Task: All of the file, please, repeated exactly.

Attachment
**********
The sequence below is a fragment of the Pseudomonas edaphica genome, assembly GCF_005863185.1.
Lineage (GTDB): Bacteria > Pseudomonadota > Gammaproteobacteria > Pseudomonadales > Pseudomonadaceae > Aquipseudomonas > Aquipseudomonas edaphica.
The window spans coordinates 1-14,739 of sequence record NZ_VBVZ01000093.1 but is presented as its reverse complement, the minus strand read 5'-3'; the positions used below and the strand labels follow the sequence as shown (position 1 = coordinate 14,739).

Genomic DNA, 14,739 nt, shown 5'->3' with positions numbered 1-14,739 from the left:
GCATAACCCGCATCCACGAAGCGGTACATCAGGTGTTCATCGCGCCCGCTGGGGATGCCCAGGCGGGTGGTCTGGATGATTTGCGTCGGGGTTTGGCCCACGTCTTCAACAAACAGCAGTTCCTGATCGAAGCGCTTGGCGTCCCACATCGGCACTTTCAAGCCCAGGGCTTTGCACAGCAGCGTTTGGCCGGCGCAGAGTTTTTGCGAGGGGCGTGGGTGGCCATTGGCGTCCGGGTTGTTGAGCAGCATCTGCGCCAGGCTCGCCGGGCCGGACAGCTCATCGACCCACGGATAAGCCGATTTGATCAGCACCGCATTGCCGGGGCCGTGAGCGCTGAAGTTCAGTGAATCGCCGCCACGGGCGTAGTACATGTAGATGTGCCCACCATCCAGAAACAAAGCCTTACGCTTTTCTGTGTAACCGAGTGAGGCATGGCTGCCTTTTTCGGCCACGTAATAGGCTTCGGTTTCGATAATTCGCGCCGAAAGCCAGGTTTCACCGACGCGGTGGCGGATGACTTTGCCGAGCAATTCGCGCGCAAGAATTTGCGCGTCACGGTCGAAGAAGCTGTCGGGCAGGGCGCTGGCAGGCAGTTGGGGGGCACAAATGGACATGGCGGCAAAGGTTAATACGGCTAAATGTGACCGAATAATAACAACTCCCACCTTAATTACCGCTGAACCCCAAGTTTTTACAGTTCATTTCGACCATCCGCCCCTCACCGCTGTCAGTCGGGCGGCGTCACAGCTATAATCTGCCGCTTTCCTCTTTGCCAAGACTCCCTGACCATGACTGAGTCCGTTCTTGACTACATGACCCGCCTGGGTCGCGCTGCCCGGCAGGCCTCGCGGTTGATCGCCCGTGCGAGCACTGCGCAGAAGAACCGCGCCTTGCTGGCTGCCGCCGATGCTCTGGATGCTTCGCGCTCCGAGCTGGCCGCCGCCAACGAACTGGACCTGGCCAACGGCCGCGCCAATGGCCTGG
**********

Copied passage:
The sequence below is a fragment of the Pseudomonas edaphica genome, assembly GCF_005863185.1.
Lineage (GTDB): Bacteria > Pseudomonadota > Gammaproteobacteria > Pseudomonadales > Pseudomonadaceae > Aquipseudomonas > Aquipseudomonas edaphica.
The window spans coordinates 1-14,739 of sequence record NZ_VBVZ01000093.1 but is presented as its reverse complement, the minus strand read 5'-3'; the positions used below and the strand labels follow the sequence as shown (position 1 = coordinate 14,739).

Genomic DNA, 14,739 nt, shown 5'->3' with positions numbered 1-14,739 from the left:
GCATAACCCGCATCCACGAAGCGGTACATCAGGTGTTCATCGCGCCCGCTGGGGATGCCCAGGCGGGTGGTCTGGATGATTTGCGTCGGGGTTTGGCCCACGTCTTCAACAAACAGCAGTTCCTGATCGAAGCGCTTGGCGTCCCACATCGGCACTTTCAAGCCCAGGGCTTTGCACAGCAGCGTTTGGCCGGCGCAGAGTTTTTGCGAGGGGCGTGGGTGGCCATTGGCGTCCGGGTTGTTGAGCAGCATCTGCGCCAGGCTCGCCGGGCCGGACAGCTCATCGACCCACGGATAAGCCGATTTGATCAGCACCGCATTGCCGGGGCCGTGAGCGCTGAAGTTCAGTGAATCGCCGCCACGGGCGTAGTACATGTAGATGTGCCCACCATCCAGAAACAAAGCCTTACGCTTTTCTGTGTAACCGAGTGAGGCATGGCTGCCTTTTTCGGCCACGTAATAGGCTTCGGTTTCGATAATTCGCGCCGAAAGCCAGGTTTCACCGACGCGGTGGCGGATGACTTTGCCGAGCAATTCGCGCGCAAGAATTTGCGCGTCACGGTCGAAGAAGCTGTCGGGCAGGGCGCTGGCAGGCAGTTGGGGGGCACAAATGGACATGGCGGCAAAGGTTAATACGGCTAAATGTGACCGAATAATAACAACTCCCACCTTAATTACCGCTGAACCCCAAGTTTTTACAGTTCATTTCGACCATCCGCCCCTCACCGCTGTCAGTCGGGCGGCGTCACAGCTATAATCTGCCGCTTTCCTCTTTGCCAAGACTCCCTGACCATGACTGAGTCCGTTCTTGACTACATGACCCGCCTGGGTCGCGCTGCCCGGCAGGCCTCGCGGTTGATCGCCCGTGCGAGCACTGCGCAGAAGAACCGCGCCTTGCTGGCTGCCGCCGATGCTCTGGATGCTTCGCGCTCCGAGCTGGCCGCCGCCAACGAACTGGACCTGGCCAACGGCCGCGCCAATGGCCTGG